MONDAY, JULY 1, 2019
The Jackson County Corrections Department welcomed 11 new officers during a graduation ceremony for Corrections Academy’s 129th class.
“This is a great Academy class and we are excited,” Corrections Director Diana Turner claimed. “The jail is getting better and better all of the time and you guys are a product of that. A better screening process, better recruiting, better staff retention, better leadership and better management. This is what we get when we do things right. This is the best class we have had so far and I’m really, really proud of you today. This is fantastic.”
Turner pointed out that most of the class either had friends or family who worked at the jail or had previously worked at the jail and have returned.
“That says that we are getting it done. People are coming back to the Detention Center because they see that we are making progress. That’s exciting because you know what the job is and you came anyway,” she said.
Fifth District Legislator Jeannie Lauer told graduates they have a lot of responsibility, but assured them that they are going to do well.
“You have already shown by accomplishing the academy and being successful that you will do well. It really speaks to your heart and your soul about trying to make things better. Certainly for our inmates but also for our citizens and the county,” she said.
Lauer also warned of tough days ahead but they have a support system in their colleagues and director. “Never give up you have not reached your full potential yet. There is so much more to be gained. As a legislator for the county it means the world to me and to my colleagues that you would take this on and pledge to do the right thing at the right time with the right people.”
Legislator Jalen Anderson, 1st District At-Large, said he was inspired by the graduates and their willingness to serve their community.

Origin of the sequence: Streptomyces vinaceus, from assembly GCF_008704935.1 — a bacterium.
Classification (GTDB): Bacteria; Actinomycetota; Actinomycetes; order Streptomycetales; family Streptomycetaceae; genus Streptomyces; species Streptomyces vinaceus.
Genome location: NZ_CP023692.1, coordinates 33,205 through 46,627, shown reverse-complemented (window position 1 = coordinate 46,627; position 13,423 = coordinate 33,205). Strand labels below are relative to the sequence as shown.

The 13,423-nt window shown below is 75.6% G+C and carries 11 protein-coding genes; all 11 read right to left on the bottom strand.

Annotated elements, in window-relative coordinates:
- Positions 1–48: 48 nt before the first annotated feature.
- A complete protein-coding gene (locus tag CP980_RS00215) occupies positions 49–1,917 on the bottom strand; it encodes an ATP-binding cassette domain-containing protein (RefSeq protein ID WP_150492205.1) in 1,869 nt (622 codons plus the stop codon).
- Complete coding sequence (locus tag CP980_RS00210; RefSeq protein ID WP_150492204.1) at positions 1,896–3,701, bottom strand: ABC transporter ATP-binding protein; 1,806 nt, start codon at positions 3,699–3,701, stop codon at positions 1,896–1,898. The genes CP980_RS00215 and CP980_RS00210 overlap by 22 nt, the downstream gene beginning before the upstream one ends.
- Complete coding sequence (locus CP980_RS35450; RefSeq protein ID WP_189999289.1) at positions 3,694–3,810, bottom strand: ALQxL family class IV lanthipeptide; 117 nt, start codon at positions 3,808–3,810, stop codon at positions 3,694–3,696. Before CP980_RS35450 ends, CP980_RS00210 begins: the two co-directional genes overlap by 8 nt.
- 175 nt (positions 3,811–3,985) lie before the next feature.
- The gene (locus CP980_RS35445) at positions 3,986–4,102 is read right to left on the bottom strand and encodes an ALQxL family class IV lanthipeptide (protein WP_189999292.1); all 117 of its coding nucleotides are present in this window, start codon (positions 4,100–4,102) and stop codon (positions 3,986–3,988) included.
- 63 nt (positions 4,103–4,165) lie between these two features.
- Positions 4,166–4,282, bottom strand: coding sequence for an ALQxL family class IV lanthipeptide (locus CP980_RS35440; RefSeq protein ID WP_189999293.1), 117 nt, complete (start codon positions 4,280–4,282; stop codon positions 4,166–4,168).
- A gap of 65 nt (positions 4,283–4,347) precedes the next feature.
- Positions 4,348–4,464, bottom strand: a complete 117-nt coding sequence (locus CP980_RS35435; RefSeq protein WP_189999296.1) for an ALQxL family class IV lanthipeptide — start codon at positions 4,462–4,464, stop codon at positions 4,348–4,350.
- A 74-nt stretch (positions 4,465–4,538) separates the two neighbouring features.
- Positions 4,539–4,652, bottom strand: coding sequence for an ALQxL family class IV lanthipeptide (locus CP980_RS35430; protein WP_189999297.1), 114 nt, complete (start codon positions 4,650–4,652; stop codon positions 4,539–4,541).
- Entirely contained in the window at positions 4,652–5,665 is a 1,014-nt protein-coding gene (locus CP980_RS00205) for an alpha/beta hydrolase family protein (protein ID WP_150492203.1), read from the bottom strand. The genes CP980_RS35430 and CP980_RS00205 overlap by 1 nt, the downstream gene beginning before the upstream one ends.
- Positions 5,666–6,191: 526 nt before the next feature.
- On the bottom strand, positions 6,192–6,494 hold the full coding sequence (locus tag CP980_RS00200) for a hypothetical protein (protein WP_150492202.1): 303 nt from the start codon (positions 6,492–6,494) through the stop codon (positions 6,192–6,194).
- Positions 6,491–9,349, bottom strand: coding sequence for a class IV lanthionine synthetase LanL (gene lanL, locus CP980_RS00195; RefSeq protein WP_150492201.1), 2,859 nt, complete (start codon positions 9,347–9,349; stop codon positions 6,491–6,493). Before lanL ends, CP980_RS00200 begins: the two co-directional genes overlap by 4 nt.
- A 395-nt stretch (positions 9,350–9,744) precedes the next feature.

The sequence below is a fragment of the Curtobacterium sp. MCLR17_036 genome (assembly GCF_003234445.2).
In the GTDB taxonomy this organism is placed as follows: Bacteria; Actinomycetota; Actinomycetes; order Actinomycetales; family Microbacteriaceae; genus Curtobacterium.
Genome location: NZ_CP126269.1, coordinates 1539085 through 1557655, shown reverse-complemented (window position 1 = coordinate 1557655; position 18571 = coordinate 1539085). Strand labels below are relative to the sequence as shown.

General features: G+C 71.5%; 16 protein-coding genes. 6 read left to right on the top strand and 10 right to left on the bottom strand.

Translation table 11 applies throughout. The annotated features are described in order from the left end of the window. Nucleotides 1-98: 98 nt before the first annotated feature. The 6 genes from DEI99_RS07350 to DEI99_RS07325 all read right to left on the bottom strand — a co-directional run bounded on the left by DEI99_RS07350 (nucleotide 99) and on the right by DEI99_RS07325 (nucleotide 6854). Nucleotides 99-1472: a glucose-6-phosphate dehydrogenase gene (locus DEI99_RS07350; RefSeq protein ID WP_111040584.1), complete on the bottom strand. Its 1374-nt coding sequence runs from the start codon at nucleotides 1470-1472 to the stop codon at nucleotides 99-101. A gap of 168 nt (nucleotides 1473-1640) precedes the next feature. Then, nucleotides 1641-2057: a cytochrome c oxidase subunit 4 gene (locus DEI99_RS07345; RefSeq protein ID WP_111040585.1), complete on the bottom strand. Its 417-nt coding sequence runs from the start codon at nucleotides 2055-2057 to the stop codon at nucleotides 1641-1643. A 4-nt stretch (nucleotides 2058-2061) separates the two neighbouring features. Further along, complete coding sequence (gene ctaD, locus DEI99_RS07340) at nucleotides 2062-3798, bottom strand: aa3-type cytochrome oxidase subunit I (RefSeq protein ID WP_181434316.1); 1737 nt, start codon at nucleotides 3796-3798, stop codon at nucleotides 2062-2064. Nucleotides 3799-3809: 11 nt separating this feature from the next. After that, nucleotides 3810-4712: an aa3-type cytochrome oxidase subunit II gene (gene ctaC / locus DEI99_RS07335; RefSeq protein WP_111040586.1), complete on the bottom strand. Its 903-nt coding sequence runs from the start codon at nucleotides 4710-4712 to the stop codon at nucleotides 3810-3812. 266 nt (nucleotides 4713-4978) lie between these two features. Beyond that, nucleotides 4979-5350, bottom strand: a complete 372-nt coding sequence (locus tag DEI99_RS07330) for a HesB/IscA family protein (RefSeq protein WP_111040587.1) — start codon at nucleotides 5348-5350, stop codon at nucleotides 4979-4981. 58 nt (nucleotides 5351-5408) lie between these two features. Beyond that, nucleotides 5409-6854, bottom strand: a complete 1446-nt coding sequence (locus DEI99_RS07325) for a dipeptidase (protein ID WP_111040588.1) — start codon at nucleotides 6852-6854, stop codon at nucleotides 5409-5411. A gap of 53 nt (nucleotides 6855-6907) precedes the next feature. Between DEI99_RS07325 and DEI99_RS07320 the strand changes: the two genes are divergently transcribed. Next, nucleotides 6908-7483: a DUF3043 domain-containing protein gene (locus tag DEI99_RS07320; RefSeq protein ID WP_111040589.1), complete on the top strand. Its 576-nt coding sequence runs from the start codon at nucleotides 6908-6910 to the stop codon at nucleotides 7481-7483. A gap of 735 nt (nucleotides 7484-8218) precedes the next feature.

“My hat is off to you because we have to show those who are at the worst point in their lives that we still care, and that we hold ourselves to a higher standard,” he said. “I just want to make this promise to you and that is, we are here for you. We want to help you and to make sure that you are safe. Make sure that you have good health care, good benefits and good wages as we move forward.”
“I am proud to see not only diversity but youth that are coming along. All of you that are bringing a new aspect of what this generation can do and to those who have been here before, learning again and teaching people about what we have to do in the future,” Anderson said.
County Executive Frank White, Jr., expressed his appreciation of the leadership at the Sheriff’s Office as well as the Corrections Department and the experienced staff of the Detention Center. “With the leadership you have now and the leadership of the experienced staff you can go as far as you want to go because you are going to have the support that you need to get it done.”
“In baseball we always picked each other up when one guy failed,” he said. “You are in the same boat you have to rely on each other and you are going to have to pick each other up at times but the main thing is you have to have a passion for what you are doing. You have got to want to go to work every day but you want to go to work with a clear mind and a lot of energy.”
White said, “The staff I have been around at the Corrections Department all of these years, I have been proud of all of them. I have been proud of the training and have been proud of each of the graduates and am proud of you all today for the step that you are taking.”
“As we are meeting to go forward on a new jail facility we still have to maintain this one in first class condition. We don’t want you to think that we are going to take some shortcuts and you will be inconvenienced in any way, you won’t. This will still be kept in a first class manor and we will still be making capital improvements there so you will feel comfortable and secure when you come to work,” he said.
Deputy Raashid Brown represented Sheriff Darryl Forté during the ceremony.
“It has been said of law enforcement that police officers and deputy sheriffs are the most valuable asset to law enforcement. I beg to differ,” he said. “On January first when the Sheriff’s Office took over inmate control of the detention center I value what you guys do so much more. Particularly because as a law enforcement officer, we do a traffic stop, we go on a service call and things of that nature. We take the suspect or the person that has committed an offense and transport them to the facility. That is the last thing we do until we go to court. You ladies, you gentlemen have to encounter these individuals every day. You are in the facility with them every day. So with that being said I just want to say from the Sheriff’s Office stand point, how much we appreciate and value the work that you guys do. Not only are you valuable you are necessary to our criminal justice system.”